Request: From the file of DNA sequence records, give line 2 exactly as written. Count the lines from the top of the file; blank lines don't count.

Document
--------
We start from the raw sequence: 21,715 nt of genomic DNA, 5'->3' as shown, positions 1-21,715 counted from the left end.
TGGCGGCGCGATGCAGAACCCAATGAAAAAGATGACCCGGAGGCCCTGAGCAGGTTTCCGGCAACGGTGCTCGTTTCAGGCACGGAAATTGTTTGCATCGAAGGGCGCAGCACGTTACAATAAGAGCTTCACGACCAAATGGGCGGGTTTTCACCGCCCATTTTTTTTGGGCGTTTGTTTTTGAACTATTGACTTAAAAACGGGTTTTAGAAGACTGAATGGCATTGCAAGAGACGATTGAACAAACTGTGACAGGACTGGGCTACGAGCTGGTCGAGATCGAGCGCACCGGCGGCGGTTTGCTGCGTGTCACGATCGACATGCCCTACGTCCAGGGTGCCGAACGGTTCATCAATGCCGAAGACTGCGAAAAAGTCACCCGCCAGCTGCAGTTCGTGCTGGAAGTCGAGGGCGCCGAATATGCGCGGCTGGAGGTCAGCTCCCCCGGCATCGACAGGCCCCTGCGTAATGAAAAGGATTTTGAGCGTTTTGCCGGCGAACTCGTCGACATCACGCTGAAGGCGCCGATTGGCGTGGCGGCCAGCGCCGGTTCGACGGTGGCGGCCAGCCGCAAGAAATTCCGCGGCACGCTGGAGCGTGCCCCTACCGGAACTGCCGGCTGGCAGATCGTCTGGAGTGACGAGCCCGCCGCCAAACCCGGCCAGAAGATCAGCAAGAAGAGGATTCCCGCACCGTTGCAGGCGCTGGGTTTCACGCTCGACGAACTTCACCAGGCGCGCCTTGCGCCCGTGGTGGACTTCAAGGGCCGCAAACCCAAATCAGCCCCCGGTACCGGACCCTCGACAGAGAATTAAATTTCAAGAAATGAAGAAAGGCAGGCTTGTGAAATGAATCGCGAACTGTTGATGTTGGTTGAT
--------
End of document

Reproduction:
TGGCGGCGCGATGCAGAACCCAATGAAAAAGATGACCCGGAGGCCCTGAGCAGGTTTCCGGCAACGGTGCTCGTTTCAGGCACGGAAATTGTTTGCATCGAAGGGCGCAGCACGTTACAATAAGAGCTTCACGACCAAATGGGCGGGTTTTCACCGCCCATTTTTTTTGGGCGTTTGTTTTTGAACTATTGACTTAAAAACGGGTTTTAGAAGACTGAATGGCATTGCAAGAGACGATTGAACAAACTGTGACAGGACTGGGCTACGAGCTGGTCGAGATCGAGCGCACCGGCGGCGGTTTGCTGCGTGTCACGATCGACATGCCCTACGTCCAGGGTGCCGAACGGTTCATCAATGCCGAAGACTGCGAAAAAGTCACCCGCCAGCTGCAGTTCGTGCTGGAAGTCGAGGGCGCCGAATATGCGCGGCTGGAGGTCAGCTCCCCCGGCATCGACAGGCCCCTGCGTAATGAAAAGGATTTTGAGCGTTTTGCCGGCGAACTCGTCGACATCACGCTGAAGGCGCCGATTGGCGTGGCGGCCAGCGCCGGTTCGACGGTGGCGGCCAGCCGCAAGAAATTCCGCGGCACGCTGGAGCGTGCCCCTACCGGAACTGCCGGCTGGCAGATCGTCTGGAGTGACGAGCCCGCCGCCAAACCCGGCCAGAAGATCAGCAAGAAGAGGATTCCCGCACCGTTGCAGGCGCTGGGTTTCACGCTCGACGAACTTCACCAGGCGCGCCTTGCGCCCGTGGTGGACTTCAAGGGCCGCAAACCCAAATCAGCCCCCGGTACCGGACCCTCGACAGAGAATTAAATTTCAAGAAATGAAGAAAGGCAGGCTTGTGAAATGAATCGCGAACTGTTGATGTTGGTTGAT